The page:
Updike, Nabokov, Borges and other literary giants finally hit the Kindle Store

Update, 24 Aug 2010:Wylie’s agency has made-up with Random House and is canceling this deal with Amazon, so never mind.

Original post below:

Up until now, some of the biggest names in Western literature–Philip Roth, V. S. Naipaul, Hunter S. Thompson and Salman Rushdie for example–have been poorly represented in the ebook space. Thanks to an ongoing feud between publishers and authors, that changed dramatically last week.

That’s because just a few days ago, literary agent Andrew Wylie announced a new publishing venture named Odyssey Editions, which will issue ebook versions of some of the agent’s most famous clients. At the same time, Wylie revealed an exclusive two year deal between Odyssey and Amazon to sell twenty classic works of literature for the first time in ebook form.

The move delighted some in the publishing industry and infuriated a lot of others, especially Random House, which the next day announced it would stop buying any books from authors represented by Wylie’s literary agency. (Booksquare has a great overview of the business angle, if you’re interested in these behind the scenes shenanigans.)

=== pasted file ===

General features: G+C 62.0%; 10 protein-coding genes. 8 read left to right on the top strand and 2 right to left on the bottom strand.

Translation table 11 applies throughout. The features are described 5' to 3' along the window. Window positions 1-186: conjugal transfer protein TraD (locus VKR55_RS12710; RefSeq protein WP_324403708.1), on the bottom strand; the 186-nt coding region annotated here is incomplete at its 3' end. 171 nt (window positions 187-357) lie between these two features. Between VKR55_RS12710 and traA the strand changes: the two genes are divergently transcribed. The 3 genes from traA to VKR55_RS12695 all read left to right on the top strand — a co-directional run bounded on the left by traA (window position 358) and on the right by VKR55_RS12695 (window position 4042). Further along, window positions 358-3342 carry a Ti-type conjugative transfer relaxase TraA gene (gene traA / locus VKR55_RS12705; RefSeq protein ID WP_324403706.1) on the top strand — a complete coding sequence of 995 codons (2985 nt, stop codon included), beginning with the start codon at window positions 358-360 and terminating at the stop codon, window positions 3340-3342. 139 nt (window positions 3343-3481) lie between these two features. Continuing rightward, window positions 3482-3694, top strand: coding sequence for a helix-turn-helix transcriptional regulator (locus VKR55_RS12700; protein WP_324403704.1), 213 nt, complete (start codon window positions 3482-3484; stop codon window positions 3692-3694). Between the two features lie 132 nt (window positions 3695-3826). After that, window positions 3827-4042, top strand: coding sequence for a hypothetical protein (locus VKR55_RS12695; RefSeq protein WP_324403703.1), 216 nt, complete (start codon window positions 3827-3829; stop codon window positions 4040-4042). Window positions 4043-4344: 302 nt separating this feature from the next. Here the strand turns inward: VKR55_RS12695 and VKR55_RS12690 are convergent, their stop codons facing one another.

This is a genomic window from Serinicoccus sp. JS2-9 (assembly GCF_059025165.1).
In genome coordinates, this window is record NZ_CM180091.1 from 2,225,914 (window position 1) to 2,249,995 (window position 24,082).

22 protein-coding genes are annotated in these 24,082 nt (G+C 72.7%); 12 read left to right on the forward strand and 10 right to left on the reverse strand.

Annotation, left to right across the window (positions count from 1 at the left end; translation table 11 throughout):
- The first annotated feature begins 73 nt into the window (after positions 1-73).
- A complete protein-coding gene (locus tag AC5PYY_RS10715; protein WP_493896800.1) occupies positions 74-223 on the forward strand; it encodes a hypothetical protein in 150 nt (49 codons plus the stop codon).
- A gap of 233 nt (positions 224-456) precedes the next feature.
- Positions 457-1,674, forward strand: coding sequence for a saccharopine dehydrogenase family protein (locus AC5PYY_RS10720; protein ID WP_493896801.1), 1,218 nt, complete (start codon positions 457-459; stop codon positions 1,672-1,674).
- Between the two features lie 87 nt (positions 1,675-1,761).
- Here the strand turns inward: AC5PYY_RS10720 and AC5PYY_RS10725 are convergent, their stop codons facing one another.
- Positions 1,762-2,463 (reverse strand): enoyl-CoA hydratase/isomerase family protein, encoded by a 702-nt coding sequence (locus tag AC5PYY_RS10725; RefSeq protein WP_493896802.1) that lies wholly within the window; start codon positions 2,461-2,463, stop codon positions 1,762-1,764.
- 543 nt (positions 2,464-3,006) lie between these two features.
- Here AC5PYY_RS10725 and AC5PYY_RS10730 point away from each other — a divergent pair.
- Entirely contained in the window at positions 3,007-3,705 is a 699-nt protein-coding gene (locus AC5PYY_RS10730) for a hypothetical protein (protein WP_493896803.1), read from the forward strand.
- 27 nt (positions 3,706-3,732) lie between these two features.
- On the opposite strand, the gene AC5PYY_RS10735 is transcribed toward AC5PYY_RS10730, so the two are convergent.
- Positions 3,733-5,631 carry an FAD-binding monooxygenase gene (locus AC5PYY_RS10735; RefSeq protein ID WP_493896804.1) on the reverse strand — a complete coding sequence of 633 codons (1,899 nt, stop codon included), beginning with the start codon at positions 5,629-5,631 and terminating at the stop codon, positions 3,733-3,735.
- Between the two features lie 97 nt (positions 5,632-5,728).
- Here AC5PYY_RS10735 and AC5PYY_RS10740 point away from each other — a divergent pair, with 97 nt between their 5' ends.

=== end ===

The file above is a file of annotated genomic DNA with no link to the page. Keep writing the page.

There will continue to be debate over whether Odyssey Editions marks a new phase of business as usual in publishing, or whether it will cause problems. Personally, I hate the penny-pinching cover designs and hope this doesn’t become a trend among cheap publishers. Ugh.

The immediate and more important effect, however, is that the following twenty classic books are now available for your Kindle:

“London Fields”
Martin Amis

“The Adventures of Augie March”
Saul Bellow

“Ficciones”
Jorge Luis Borges

“Junky”
William S. Burroughs

“The Stories of John Cheever”
John Cheever

“Invisible Man”
Ralph Ellison

“Love Medicine”
Louise Erdrich

“The Naked and the Dead”
Norman Mailer

“Lolita”
Vladimir Nabokov

“The Enigma of Arrival”
V.S. Naipaul

“The White Castle”
Orhan Pamuk

“Portnoy’s Complaint”
Philip Roth

“Midnight’s Children”
Salman Rushdie

“The Man Who Mistook His Wife for a Hat: and other Clinical Tales”
Oliver Sacks

“Fear And Loathing In Las Vegas”
Hunter S. Thompson

“Rabbit, Run”
“Rabbit at Rest”
“Rabbit Redux”
“Rabbit is Rich”
John Updike

“Brideshead Revisited”
Evelyn Waugh

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